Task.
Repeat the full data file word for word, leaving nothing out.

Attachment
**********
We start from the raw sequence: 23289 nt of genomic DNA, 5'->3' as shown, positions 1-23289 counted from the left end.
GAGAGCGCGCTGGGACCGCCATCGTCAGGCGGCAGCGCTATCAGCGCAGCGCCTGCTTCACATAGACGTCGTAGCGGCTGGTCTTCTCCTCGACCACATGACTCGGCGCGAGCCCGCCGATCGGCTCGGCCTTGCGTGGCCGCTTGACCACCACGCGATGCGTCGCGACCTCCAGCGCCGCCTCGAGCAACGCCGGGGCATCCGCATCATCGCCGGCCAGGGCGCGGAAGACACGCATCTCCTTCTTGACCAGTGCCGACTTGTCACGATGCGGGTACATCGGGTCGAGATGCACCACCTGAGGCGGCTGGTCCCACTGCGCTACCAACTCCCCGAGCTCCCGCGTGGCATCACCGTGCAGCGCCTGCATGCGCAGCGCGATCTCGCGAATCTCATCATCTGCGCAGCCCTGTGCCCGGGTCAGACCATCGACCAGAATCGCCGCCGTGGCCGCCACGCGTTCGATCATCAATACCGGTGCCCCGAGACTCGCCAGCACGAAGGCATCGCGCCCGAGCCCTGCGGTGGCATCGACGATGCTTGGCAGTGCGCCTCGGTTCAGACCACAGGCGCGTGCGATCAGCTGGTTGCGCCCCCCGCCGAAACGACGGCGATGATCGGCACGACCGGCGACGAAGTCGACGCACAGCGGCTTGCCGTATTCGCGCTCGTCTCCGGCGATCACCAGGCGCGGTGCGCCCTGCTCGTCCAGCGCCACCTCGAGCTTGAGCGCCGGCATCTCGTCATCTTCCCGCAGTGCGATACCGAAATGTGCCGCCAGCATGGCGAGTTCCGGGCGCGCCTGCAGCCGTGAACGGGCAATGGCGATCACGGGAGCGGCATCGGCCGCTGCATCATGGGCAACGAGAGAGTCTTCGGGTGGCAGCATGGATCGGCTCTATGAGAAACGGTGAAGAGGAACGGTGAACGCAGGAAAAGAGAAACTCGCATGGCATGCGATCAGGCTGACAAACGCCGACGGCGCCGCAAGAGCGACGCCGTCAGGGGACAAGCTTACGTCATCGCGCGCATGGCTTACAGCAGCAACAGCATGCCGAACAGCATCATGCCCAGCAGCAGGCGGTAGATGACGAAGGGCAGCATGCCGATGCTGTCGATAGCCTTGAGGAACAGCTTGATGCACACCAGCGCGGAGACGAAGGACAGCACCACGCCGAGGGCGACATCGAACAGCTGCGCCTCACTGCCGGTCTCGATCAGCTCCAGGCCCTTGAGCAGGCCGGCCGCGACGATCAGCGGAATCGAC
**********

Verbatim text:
We start from the raw sequence: 23289 nt of genomic DNA, 5'->3' as shown, positions 1-23289 counted from the left end.
GAGAGCGCGCTGGGACCGCCATCGTCAGGCGGCAGCGCTATCAGCGCAGCGCCTGCTTCACATAGACGTCGTAGCGGCTGGTCTTCTCCTCGACCACATGACTCGGCGCGAGCCCGCCGATCGGCTCGGCCTTGCGTGGCCGCTTGACCACCACGCGATGCGTCGCGACCTCCAGCGCCGCCTCGAGCAACGCCGGGGCATCCGCATCATCGCCGGCCAGGGCGCGGAAGACACGCATCTCCTTCTTGACCAGTGCCGACTTGTCACGATGCGGGTACATCGGGTCGAGATGCACCACCTGAGGCGGCTGGTCCCACTGCGCTACCAACTCCCCGAGCTCCCGCGTGGCATCACCGTGCAGCGCCTGCATGCGCAGCGCGATCTCGCGAATCTCATCATCTGCGCAGCCCTGTGCCCGGGTCAGACCATCGACCAGAATCGCCGCCGTGGCCGCCACGCGTTCGATCATCAATACCGGTGCCCCGAGACTCGCCAGCACGAAGGCATCGCGCCCGAGCCCTGCGGTGGCATCGACGATGCTTGGCAGTGCGCCTCGGTTCAGACCACAGGCGCGTGCGATCAGCTGGTTGCGCCCCCCGCCGAAACGACGGCGATGATCGGCACGACCGGCGACGAAGTCGACGCACAGCGGCTTGCCGTATTCGCGCTCGTCTCCGGCGATCACCAGGCGCGGTGCGCCCTGCTCGTCCAGCGCCACCTCGAGCTTGAGCGCCGGCATCTCGTCATCTTCCCGCAGTGCGATACCGAAATGTGCCGCCAGCATGGCGAGTTCCGGGCGCGCCTGCAGCCGTGAACGGGCAATGGCGATCACGGGAGCGGCATCGGCCGCTGCATCATGGGCAACGAGAGAGTCTTCGGGTGGCAGCATGGATCGGCTCTATGAGAAACGGTGAAGAGGAACGGTGAACGCAGGAAAAGAGAAACTCGCATGGCATGCGATCAGGCTGACAAACGCCGACGGCGCCGCAAGAGCGACGCCGTCAGGGGACAAGCTTACGTCATCGCGCGCATGGCTTACAGCAGCAACAGCATGCCGAACAGCATCATGCCCAGCAGCAGGCGGTAGATGACGAAGGGCAGCATGCCGATGCTGTCGATAGCCTTGAGGAACAGCTTGATGCACACCAGCGCGGAGACGAAGGACAGCACCACGCCGAGGGCGACATCGAACAGCTGCGCCTCACTGCCGGTCTCGATCAGCTCCAGGCCCTTGAGCAGGCCGGCCGCGACGATCAGCGGAATCGAC